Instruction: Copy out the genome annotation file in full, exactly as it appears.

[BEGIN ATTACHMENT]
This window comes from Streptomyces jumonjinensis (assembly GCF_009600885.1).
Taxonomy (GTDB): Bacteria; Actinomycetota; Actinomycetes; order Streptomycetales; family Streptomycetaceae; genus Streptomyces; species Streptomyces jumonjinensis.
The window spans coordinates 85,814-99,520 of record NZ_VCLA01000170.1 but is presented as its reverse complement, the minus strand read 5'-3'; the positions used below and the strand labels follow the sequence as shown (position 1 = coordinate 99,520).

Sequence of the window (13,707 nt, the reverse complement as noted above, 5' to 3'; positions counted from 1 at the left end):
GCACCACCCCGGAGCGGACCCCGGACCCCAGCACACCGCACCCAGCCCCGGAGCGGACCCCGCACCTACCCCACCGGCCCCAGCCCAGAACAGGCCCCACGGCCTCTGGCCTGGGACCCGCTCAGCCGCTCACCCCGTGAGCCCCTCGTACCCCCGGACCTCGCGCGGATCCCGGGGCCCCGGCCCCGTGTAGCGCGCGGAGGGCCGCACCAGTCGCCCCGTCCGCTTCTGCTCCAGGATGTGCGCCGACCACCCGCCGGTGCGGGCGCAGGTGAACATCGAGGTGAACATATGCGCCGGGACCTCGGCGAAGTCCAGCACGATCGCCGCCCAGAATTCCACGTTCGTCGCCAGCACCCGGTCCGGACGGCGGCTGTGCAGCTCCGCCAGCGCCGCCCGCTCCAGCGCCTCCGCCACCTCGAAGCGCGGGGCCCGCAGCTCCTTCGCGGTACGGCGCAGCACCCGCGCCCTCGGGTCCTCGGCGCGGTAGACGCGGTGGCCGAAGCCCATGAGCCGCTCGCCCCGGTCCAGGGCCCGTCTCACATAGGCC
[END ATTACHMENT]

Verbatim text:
This window comes from Streptomyces jumonjinensis (assembly GCF_009600885.1).
Taxonomy (GTDB): Bacteria; Actinomycetota; Actinomycetes; order Streptomycetales; family Streptomycetaceae; genus Streptomyces; species Streptomyces jumonjinensis.
The window spans coordinates 85,814-99,520 of record NZ_VCLA01000170.1 but is presented as its reverse complement, the minus strand read 5'-3'; the positions used below and the strand labels follow the sequence as shown (position 1 = coordinate 99,520).

Sequence of the window (13,707 nt, the reverse complement as noted above, 5' to 3'; positions counted from 1 at the left end):
GCACCACCCCGGAGCGGACCCCGGACCCCAGCACACCGCACCCAGCCCCGGAGCGGACCCCGCACCTACCCCACCGGCCCCAGCCCAGAACAGGCCCCACGGCCTCTGGCCTGGGACCCGCTCAGCCGCTCACCCCGTGAGCCCCTCGTACCCCCGGACCTCGCGCGGATCCCGGGGCCCCGGCCCCGTGTAGCGCGCGGAGGGCCGCACCAGTCGCCCCGTCCGCTTCTGCTCCAGGATGTGCGCCGACCACCCGCCGGTGCGGGCGCAGGTGAACATCGAGGTGAACATATGCGCCGGGACCTCGGCGAAGTCCAGCACGATCGCCGCCCAGAATTCCACGTTCGTCGCCAGCACCCGGTCCGGACGGCGGCTGTGCAGCTCCGCCAGCGCCGCCCGCTCCAGCGCCTCCGCCACCTCGAAGCGCGGGGCCCGCAGCTCCTTCGCGGTACGGCGCAGCACCCGCGCCCTCGGGTCCTCGGCGCGGTAGACGCGGTGGCCGAAGCCCATGAGCCGCTCGCCCCGGTCCAGGGCCCGTCTCACATAGGCC